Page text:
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Archive for July, 2020

I was going to post this on Friday. When I learned of his death in the early hours that morning, via this TDB article posted on Twitter, I let out a loud “What?! Oh my god!” I was genuinely shocked and deeply saddened by the news, as were numerous people I know—friends and persons with whom I am friendly, all Anglophone journalists who live or have lived in Paris. It was so sudden, apparently a heart attack; he was 68, which is too young to go, and in full form. I had seen him, as it were, only a few hours earlier on social media. Chris Dickey was the dean of the American press corps in Paris, the longtime grand reporter of Newsweek, then world editor of The Daily Beast, and with frequent appearances on MSNBC and the English service of France 24. He was an excellent reporter, a sharp political analyst—and with an impeccable political outlook—and so well-spoken. I only met him once, in 1994, at the Ritz Bar on the Place Vendôme, where he invited me for drinks, no doubt to talk about Algeria, though we communicated off and on over the years, via telephone, email, and Facebook—and in more recent years, on Twitter, where we followed one another and periodically commented on one another’s tweets. He was present almost daily on Twitter, commenting on the news of the day, regularly posting articles of interest with a simple “Read this,” with me dutifully clicking on the link, and offering his professional-quality photos of Paris.

To get an idea of how devastated people who knew him are, here are a few of the reactions from some of those whom I know, posted on social media:

Leela Jacinto (France 24):

RIP Christopher Dickey. The loss, for me and a whole generation of journalists, is immeasurable. I still can’t believe it even though, over the past few months, I had a heightened awareness of just how much of a treasure, a beloved living icon he was to me, and that this gift I had of his time – of being able to call him & always get a prompt response, superb feedback & so much support – was finite. But his legacy lives on and I’m richer, like so many others, for having known him. Sympathies to his beloved wife, Carol, son, James & the grand-kids.

Vivienne Walt (Time magazine):

Utterly gutted at the loss of Christopher Dickey and I know so many feel the same right now. My thoughts are with all of them. He was my friend, colleague, fellow TV panelist, fellow Overseas Press Club board member, my travel mate in the Iraq War, Egypt revolution, and so many other major stories, my fellow Parisian, and the greatest drink companion after our TV nights. And above that he was the most fantastic, brilliant, insightful journalist one ever could find. All that came from being a great human being. Deep condolences to Carol, his family, the grandkids he adored, and friends and colleagues across the world.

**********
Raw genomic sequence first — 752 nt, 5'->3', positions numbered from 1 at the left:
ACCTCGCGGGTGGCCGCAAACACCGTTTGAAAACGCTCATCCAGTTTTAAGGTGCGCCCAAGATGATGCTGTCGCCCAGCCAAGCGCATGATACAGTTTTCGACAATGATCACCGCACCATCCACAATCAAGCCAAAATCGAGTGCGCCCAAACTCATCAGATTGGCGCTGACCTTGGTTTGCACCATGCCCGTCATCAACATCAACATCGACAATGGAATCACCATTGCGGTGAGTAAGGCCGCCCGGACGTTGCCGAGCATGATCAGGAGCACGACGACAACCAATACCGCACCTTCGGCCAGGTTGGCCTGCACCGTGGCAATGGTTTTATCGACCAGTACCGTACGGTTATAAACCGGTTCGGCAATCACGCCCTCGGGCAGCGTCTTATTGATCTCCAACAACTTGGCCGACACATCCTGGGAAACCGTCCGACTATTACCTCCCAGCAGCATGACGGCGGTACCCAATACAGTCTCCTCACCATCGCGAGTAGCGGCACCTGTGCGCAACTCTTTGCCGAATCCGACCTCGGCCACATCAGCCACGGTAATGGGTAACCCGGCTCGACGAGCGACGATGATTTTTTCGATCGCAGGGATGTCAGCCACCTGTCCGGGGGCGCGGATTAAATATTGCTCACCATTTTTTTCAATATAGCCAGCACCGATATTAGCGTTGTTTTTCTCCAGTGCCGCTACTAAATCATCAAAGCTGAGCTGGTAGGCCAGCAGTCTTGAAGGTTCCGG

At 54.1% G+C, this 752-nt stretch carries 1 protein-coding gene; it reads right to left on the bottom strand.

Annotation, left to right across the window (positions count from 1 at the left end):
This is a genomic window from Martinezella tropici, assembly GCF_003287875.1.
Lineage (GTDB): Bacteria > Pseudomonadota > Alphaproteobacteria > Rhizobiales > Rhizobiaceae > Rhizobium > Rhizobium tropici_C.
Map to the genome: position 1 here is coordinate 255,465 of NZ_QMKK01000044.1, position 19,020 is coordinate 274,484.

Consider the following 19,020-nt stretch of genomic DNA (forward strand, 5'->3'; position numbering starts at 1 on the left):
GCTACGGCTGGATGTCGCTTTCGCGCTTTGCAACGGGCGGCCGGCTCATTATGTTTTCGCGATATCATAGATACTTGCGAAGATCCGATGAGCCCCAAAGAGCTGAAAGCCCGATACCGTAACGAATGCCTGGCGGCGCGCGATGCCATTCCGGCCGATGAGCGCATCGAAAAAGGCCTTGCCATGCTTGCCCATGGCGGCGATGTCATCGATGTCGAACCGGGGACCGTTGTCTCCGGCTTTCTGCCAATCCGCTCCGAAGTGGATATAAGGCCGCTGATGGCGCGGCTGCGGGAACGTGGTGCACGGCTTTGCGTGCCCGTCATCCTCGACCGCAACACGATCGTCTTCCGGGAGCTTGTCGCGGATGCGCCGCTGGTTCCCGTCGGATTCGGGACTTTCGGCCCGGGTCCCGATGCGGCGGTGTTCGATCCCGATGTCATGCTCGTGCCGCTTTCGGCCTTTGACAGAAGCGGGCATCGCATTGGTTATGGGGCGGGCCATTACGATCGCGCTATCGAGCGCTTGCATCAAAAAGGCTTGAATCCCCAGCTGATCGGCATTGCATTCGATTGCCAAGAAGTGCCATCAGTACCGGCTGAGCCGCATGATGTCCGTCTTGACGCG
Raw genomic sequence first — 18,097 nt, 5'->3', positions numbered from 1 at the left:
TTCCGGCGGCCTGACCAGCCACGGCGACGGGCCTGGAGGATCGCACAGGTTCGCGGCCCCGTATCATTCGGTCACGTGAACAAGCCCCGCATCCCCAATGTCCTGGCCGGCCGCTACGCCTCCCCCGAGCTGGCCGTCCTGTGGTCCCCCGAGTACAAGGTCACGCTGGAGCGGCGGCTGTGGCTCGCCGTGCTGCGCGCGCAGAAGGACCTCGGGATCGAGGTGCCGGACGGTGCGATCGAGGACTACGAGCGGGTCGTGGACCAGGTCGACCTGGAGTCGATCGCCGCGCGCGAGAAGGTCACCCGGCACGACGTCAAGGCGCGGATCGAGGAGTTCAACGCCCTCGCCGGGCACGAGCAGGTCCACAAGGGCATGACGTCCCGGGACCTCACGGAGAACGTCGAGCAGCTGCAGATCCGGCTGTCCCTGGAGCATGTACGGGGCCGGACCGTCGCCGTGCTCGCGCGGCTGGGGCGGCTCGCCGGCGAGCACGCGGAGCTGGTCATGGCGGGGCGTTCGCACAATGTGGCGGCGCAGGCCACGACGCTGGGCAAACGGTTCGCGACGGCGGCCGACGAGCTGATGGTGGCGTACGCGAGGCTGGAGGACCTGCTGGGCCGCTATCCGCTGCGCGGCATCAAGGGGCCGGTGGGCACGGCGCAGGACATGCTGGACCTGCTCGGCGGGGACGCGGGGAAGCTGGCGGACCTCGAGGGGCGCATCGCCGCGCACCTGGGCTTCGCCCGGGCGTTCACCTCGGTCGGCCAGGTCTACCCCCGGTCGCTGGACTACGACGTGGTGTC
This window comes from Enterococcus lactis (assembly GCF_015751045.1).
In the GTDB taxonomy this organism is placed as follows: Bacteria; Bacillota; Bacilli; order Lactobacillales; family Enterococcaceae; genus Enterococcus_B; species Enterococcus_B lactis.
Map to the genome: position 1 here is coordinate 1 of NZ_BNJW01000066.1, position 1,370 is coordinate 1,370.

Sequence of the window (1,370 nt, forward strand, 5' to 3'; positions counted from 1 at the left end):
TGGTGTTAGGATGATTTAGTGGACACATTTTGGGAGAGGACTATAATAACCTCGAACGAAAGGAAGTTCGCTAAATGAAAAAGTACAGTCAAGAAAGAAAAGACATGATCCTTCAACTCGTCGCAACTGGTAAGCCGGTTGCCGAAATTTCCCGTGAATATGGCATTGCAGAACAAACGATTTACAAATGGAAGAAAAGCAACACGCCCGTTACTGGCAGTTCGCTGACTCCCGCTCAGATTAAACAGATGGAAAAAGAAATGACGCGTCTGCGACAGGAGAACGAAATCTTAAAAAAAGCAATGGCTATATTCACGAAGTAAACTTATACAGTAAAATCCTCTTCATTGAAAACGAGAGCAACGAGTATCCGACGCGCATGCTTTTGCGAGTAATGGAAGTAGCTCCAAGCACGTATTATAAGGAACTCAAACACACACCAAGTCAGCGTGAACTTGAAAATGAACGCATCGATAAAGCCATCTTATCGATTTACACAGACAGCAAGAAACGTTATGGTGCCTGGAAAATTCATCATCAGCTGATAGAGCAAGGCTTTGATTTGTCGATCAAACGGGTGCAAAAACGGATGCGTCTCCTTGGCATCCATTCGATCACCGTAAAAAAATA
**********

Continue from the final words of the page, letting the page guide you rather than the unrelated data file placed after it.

RIP dear Chris. You are irreplaceable. The world is a less sparkly, fun, intelligent place without you.

Craig Pyes:

I’ve just heard the stunning news that my friend and colleague, Christopher Dickey, died suddenly of a heart attack in Paris, where he lived. Chris was a brilliant foreign correspondent, a facile writer, and a superb editor. His father was the poet James Dickey (Deliverance). We initially met in El Salvador in 1982 covering the war, and we remained in touch ever since. In Salvador we bonded over what we called “Garch” (as in Oligarch) jokes, dark humor about the death squads. When I moved to Paris, we saw each other often. And we remained in touch over FB. Life is short, folks. Live it!

Claire Berlinski:

I’m so shocked. I fully expected more lunches with him, more wine, more gossip, more stories. When I last saw him he was as healthy and vibrant as could be. I’m weeping.

Mira Kamdar (formerly of The New York Times):

Shocking. A real loss for journalism and for we Paris anglophone writers. Thanks @csdickey for your curiosity, passion, integrity. Also, I’ll miss your random photos of Paris, a city you so loved.

The NYT obituary is here and from The Washington Post here. And here’s a 4-minute tribute by Brian Williams on MSNBC.

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John Lewis, R.I.P.

Everyone is extolling his memory today. Even the Idiot-in-Chief, after a 14-hour silence, felt compelled to have a staffer tweet condolences in his name. That John Lewis was a true American hero goes without saying. To get a sense of his heroism, do set aside two hours of your time and watch the powerful 2010 PBS American Experience documentary Freedom Riders, directed by Stanley Nelson, which may be seen in full on YouTube—and which I just watched myself, having only learned about the film today, via a recommendation on social media.

As one may surmise, its subject is the 1961 Freedom Rides through the South—based on the book by historian Raymond Arsenault—in which John Lewis played a leading role. What incredible courage of the young freedom riders, who knew they were literally taking their lives into their hands once they crossed into Alabama and Mississippi, but refused to cower to the white terror mobs and the local apparatus of state terror that had the mobs’ back. The attitude of the Kennedys—JFK and RFK—toward the Freedom Riders was initially ambiguous, as one knows, but they finally came through in bringing the power of the federal government to bear on Bull Connor, Ross Barnett & Co. One shudders to imagine how matters would have unfolded if Trump and William Barr had been at the helm back then.